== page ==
U.S. airlines, airports tighten security in DC-area after unrest
By Tracy Rucinski (Reuters) - U.S airlines and law enforcement agencies have bolstered security at Washington-area airports on Thursday after supporters of President Donald Trump caused mayhem in the U.S. capital in an attempt to overturn his election loss.
By Tracy Rucinski
(Reuters) - U.S airlines and law enforcement agencies have bolstered security at Washington-area airports on Thursday after supporters of President Donald Trump caused mayhem in the U.S. capital in an attempt to overturn his election loss.
"Passengers can expect to see an increased law enforcement presence as they travel through the airports," a Metropolitan Washington Airports Authority spokesman said on Thursday.
The Washington disruption on Wednesday, in which four people died, followed reports of unruly Trump supporters on flights into the Washington area and prompted a prominent union leader to call for them to be barred from commercial flights out of the region.
"The mob mentality behavior that took place on several flights to the D.C. area ... was unacceptable and threatened the safety and security of every single person on board," Sara Nelson, president of the Association of Flight Attendants-CWA (AFA) representing workers at 17 airlines, said in a statement late on Wednesday.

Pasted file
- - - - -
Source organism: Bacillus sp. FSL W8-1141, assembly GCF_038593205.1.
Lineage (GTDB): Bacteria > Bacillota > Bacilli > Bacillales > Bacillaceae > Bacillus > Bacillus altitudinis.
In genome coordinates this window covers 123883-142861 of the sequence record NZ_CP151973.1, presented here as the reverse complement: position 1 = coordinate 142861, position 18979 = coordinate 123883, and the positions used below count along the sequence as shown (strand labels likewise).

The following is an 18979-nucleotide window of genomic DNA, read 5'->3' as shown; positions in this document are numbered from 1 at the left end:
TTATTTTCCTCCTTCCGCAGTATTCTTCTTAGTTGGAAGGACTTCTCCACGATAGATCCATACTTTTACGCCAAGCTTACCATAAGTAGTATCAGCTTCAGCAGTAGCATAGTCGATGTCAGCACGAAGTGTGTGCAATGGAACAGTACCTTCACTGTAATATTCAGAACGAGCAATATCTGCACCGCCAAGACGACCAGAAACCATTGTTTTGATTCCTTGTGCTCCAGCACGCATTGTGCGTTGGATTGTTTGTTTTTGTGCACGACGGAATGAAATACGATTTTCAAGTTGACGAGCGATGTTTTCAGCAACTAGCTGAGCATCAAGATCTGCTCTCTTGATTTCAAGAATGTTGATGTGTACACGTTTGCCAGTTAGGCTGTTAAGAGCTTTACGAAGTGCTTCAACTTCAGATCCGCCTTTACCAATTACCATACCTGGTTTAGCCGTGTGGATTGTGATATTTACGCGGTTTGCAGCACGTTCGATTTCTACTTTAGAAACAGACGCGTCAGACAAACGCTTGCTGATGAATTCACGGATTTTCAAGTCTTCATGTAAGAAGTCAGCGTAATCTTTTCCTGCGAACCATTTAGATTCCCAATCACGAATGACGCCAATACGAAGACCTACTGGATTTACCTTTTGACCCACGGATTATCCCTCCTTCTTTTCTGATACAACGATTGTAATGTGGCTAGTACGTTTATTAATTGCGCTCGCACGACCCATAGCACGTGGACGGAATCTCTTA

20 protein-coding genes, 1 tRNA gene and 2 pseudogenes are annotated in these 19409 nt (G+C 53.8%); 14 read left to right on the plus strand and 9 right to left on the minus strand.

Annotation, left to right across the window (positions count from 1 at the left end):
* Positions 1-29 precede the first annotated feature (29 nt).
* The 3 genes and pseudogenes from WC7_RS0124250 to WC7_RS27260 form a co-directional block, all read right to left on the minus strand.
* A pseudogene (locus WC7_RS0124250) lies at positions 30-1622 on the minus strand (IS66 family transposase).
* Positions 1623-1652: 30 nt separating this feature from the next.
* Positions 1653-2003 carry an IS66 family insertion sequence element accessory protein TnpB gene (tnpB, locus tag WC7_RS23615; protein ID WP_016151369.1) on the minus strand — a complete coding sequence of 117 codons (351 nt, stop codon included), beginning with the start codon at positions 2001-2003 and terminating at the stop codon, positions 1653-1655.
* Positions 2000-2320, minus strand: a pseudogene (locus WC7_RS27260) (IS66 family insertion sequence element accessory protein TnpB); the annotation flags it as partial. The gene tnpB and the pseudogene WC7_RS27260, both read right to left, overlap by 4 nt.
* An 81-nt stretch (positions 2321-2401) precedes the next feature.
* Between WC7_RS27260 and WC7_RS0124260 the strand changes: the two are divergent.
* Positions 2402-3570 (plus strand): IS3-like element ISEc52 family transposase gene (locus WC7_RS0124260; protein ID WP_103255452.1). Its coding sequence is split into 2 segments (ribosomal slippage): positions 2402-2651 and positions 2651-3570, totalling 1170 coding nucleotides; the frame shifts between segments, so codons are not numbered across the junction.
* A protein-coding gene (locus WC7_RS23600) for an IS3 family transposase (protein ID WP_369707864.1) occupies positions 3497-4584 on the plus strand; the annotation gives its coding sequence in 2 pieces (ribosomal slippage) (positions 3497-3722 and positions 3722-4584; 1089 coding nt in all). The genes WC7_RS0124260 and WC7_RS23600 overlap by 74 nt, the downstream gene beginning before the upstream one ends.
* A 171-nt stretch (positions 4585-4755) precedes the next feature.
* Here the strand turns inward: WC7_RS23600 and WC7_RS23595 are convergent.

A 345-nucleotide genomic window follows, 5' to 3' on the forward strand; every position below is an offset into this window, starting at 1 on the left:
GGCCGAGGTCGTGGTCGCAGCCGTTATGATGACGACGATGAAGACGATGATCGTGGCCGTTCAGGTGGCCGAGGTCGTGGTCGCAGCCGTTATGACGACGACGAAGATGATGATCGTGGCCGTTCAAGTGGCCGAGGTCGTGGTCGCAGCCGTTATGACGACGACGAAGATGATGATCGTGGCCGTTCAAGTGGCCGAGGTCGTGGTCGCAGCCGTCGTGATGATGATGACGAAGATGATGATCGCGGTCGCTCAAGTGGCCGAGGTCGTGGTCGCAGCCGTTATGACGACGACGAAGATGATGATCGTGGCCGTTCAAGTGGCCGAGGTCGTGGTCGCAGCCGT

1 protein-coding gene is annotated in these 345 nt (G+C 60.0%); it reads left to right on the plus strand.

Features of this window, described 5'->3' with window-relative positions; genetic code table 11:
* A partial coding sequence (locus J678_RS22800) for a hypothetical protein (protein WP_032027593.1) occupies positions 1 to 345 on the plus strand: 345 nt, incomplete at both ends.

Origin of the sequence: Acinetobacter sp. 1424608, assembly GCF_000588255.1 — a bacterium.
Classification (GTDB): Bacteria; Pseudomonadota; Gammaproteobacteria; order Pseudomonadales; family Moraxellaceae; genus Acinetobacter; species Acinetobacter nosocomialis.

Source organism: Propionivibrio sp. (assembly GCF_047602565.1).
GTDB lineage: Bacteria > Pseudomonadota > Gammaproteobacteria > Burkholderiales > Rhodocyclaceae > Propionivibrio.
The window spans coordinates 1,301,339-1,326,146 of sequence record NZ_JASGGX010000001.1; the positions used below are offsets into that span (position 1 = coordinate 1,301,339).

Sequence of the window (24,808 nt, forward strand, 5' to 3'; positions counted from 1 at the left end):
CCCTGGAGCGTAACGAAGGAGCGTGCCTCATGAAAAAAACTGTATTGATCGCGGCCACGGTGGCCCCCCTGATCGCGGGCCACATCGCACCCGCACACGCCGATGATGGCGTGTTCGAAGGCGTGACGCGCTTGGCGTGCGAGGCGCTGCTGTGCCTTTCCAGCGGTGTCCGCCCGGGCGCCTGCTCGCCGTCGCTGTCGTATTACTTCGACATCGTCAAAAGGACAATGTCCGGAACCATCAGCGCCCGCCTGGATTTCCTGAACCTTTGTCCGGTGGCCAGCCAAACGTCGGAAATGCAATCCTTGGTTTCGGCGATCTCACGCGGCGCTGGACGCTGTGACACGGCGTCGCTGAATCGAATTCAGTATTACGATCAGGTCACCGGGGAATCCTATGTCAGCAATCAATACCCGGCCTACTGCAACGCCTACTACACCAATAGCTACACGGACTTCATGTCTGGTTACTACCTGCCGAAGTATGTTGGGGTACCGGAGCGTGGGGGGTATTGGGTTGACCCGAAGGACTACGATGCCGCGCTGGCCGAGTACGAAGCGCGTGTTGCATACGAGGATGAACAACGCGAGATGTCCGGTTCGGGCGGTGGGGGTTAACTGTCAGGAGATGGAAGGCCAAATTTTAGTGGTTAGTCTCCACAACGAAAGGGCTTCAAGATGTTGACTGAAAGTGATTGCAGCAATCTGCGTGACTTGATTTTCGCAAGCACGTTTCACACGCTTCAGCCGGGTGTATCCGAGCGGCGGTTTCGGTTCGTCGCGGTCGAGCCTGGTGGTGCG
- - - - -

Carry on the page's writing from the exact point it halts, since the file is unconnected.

"Acts against our democracy, our government and the freedom we claim as Americans must disqualify these individuals from the freedom of flight," she said.
United Airlines, American Airlines and Delta Air Lines said they were working closely with law enforcement agencies to keep people safe and would continue enforcing strict mask policies on flights.
Some flight attendants have expressed concern that protesters would spread COVID-19 .
United and American also increased staffing at the area's airports and earlier this week moved their crews away from downtown D.C. hotels.
Southwest Airlines said it was monitoring events and expected customers to adhere to applicable laws, federal air regulations and crew member instructions while traveling.
The Transportation Security Administration, which has authority over U.S. travel security, said late Wednesday it had multiple layers of security in place without providing details.
(Reporting by Tracy Rucinski; Bernadette Baum and Cynthia Osterman)
This story has not been edited by Firstpost staff and is generated by auto-feed.
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